When President Trump was still a GOP primary candidate, he posted this popular quote attributed to Mohandas K. Gandhi on his Twitter and Instagram accounts: “First they ignore you, then they laugh at you, then they fight you, then you win.”
It was a prescient moment. Trump sure was laughed at and — because of the electoral college — he sure did win.
One problem, though: Gandhi never said that.
The source of this quote appears to be a speech by union organizer Nicholas Klein at a Baltimore convention in 1918. He said: “First they ignore you. Then they ridicule you. And then they attack and want to burn you. And then they build monuments to you. And that is what is going to happen to the Amalgamated Clothing Workers of America …”
But the field of politicians who misquote is far broader than that. Researchers at book-summary platform Blinkist analyzed 25 years of the Congressional Record to find the most frequently misattributed quotes by members of Congress. Here are the top 10:
1. “The definition of insanity is doing the same thing over and over again and expecting a different result.” — not Albert Einstein
The origin of this expression is unknown, but there is no evidence Einstein ever said it. Try telling that to former Senate majority leader Harry M. Reid (D-Nev.), though. He said it on the Senate floor at least 13 times in three years.
2. “Let them eat cake.” — not Marie Antoinette
This expression first appeared in Jean-Jacques Rousseau’s “Confessions” in 1782, when Marie Antoinette was only a child, so it probably didn’t originate with her. Complaints to Rep. John B. Larson (D-Conn.), who misquoted this on the House floor in 2000, can be made here.
3. “Government that governs least, governs best.” — not Thomas Jefferson
While this expression and its variants may be in line with Jefferson’s political beliefs, he never said it, according to the encyclopedia maintained by Thomas Jefferson’s Monticello. Former GOP congressman and current MSNBC host Joe Scarborough does not appear to know this. In fact, he misattributed that quote 18 times in seven years, Blinkist said, more than any other lawmaker.
4. “I disapprove of what you say, but I will defend to the death your right to say it.” — not Voltaire
You may have noticed the pattern here by now: Voltaire never said this. Evelyn Beatrice Hall did, in her 1906 book “The Friends of Voltaire.” Rep. Ted Poe (R-Tex.) misquoted it on the House floor as recently as November 2018, in an address he called “The Speech Police” — to which we say: 🚨You are busted.🚨
5. “Be the change you wish to see in the world.” — not Mohandas K. Gandhi
What Gandhi actually wrote was a lot less pithy: “If we could change ourselves, the tendencies in the world would also change. As a man changes his own nature, so does the attitude of the world change towards him. ... We need not wait to see what others do.” Former congressman Jim McDermott (D-Wash.) was the first to misquote this in records Blinkist analyzed, in 2004.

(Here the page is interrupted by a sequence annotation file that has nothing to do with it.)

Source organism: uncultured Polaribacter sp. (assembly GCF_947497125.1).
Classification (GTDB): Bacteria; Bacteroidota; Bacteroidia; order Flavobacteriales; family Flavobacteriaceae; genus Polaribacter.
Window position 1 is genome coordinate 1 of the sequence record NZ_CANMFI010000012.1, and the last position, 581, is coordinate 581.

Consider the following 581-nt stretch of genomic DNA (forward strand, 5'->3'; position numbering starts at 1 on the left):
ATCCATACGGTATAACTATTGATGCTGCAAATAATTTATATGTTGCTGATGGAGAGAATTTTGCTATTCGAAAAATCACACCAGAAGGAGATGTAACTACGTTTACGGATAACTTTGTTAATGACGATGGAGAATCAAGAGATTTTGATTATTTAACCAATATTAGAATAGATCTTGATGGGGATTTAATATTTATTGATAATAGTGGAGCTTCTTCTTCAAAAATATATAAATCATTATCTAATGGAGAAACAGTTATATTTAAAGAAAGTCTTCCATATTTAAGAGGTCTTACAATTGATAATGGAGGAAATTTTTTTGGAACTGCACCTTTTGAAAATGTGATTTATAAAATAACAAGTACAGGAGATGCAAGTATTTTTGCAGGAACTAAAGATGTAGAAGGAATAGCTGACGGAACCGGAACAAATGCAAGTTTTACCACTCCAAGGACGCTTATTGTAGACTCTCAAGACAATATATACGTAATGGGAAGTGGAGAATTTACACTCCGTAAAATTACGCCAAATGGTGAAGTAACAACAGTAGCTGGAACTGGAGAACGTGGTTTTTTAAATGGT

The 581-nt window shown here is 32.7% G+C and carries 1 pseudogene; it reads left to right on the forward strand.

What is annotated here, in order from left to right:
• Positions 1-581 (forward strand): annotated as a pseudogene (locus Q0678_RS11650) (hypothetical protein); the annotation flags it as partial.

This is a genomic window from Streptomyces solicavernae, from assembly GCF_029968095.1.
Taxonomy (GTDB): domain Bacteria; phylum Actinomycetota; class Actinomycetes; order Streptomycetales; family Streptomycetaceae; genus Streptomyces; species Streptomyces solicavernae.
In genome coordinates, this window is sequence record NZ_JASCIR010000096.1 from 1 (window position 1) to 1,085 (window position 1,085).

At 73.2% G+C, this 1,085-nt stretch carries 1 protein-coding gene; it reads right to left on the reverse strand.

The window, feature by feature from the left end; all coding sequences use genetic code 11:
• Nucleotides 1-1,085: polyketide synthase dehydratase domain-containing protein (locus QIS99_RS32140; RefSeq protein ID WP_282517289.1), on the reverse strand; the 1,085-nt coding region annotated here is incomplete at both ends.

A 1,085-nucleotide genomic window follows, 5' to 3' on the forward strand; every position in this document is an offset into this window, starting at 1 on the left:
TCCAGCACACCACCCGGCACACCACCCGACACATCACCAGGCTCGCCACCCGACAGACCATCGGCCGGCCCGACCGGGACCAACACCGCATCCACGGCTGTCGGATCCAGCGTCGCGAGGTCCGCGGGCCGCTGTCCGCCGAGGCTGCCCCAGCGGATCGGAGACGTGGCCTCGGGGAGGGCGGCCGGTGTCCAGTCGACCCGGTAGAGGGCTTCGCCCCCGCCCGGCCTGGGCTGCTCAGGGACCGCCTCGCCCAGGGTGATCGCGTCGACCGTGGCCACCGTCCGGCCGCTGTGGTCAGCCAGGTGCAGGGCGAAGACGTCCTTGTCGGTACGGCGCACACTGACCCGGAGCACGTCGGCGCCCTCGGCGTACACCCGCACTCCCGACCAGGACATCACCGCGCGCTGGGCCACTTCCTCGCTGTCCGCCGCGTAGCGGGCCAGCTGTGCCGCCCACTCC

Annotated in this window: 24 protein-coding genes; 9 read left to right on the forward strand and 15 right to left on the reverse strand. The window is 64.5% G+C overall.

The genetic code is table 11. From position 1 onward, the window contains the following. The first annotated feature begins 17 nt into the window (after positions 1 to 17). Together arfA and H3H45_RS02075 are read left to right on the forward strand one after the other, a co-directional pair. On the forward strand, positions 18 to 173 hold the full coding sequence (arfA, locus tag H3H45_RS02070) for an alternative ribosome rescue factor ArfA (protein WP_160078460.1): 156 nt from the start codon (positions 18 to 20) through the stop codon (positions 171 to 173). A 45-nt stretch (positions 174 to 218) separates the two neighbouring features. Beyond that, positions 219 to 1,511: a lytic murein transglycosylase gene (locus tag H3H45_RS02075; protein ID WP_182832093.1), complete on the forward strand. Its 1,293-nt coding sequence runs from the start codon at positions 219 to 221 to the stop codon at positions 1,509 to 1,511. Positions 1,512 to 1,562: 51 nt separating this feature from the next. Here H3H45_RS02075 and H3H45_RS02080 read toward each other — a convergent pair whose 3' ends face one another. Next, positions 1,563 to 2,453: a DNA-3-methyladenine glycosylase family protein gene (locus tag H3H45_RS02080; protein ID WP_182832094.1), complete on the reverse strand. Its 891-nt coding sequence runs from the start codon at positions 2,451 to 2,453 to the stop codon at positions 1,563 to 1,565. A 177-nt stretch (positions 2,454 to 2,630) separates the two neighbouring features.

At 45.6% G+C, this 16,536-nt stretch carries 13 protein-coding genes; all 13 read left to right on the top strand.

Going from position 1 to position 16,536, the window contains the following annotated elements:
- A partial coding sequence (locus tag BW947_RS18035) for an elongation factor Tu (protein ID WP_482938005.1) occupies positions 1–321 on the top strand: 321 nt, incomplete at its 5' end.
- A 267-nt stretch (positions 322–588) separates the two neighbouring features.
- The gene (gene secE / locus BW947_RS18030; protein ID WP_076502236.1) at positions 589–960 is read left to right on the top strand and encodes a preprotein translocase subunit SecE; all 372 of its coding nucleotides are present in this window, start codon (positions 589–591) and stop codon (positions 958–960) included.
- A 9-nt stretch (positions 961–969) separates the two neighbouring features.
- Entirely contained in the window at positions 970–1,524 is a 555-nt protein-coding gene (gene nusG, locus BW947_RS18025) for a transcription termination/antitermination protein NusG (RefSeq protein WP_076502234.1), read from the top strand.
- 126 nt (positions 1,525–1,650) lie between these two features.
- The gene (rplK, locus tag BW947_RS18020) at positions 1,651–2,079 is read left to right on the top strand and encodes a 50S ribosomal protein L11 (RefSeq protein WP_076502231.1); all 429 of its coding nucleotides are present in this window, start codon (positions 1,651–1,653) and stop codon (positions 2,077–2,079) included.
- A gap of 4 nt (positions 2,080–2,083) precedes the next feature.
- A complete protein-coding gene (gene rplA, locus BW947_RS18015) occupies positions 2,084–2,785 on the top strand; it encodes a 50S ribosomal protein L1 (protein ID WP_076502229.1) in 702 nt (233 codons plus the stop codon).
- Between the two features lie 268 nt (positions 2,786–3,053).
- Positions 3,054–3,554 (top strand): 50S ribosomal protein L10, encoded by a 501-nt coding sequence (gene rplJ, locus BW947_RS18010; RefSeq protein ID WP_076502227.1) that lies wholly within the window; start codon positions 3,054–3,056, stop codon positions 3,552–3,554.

6. “Dissent is the highest form of patriotism.” — still not Jefferson
This expression appears to originate during the Vietnam War era, which was a little bit past Jefferson’s heyday. It has been misquoted by not one but two former senators from Massachusetts — Edward Kennedy and John Kerry — and by current Sens. Charles E. Grassley (R-Iowa) and Kirsten Gillibrand (D-N.Y.).
7. “There are only two certainties in life — death and taxes.” — not Mark Twain or Benjamin Franklin or William Hazlitt
Honestly, there are three: death, taxes, and political leaders misattributing this quote, which actually comes from British actor Christopher Bullock in 1716. Former Republican congressman turned pundit J.D. Hayworth couldn’t resist quoting it in 2004.
8. “An army marches on its stomach.” — not Napoleon Bonaparte
And a misquote travels on the lips, including those of Grassley, again, and the late senator Strom Thurmond (R-S.C.).
9. “An eye for an eye makes the whole world blind.” — still not Gandhi
This one is contested. The Yale Book of Quotations says the Gandhi family believes this is a legitimate quote of the famed Indian leader, although no printed record exists. The first record of this expression appears in a 1914 speech in the Canadian House of Parliament against capital punishment. It was not attributed to Gandhi, who was a 45-year-old lawyer in South Africa at the time.
In any case, McDermott did not cite this complication when he said it on the House floor in 2009.
10. “I’ve learned that people will forget what you said, people will forget what you did, but people will never forget how you made them feel.” — not Maya Angelou
This one is so commonly misattributed to the great poet that the official Twitter account for Angelou’s estate tweeted it on Saturday. However, the sentiment appears to have originated with Carl W. Buehner, a leader in the Church of Jesus Christ of Latter-day Saints in the 1960s and 1970s. (The website Quote Investigator has a fascinating and thorough explanation for the misattribution.)
Sen. Thomas R. Carper (D-Del.) cited this quote in a tribute on the Senate floor to outgoing Vice President Joe Biden in 2016.
And in the days of hyperpartisanship, the study would not be complete without answering the question: Which party is misquoting more?
The answer, according to Blinkist, is Democrats, and it isn’t close. Of the misattributed quotes in Congress identified in the past 25 years, 63 percent were made by Democrats, 37 percent by Republicans.
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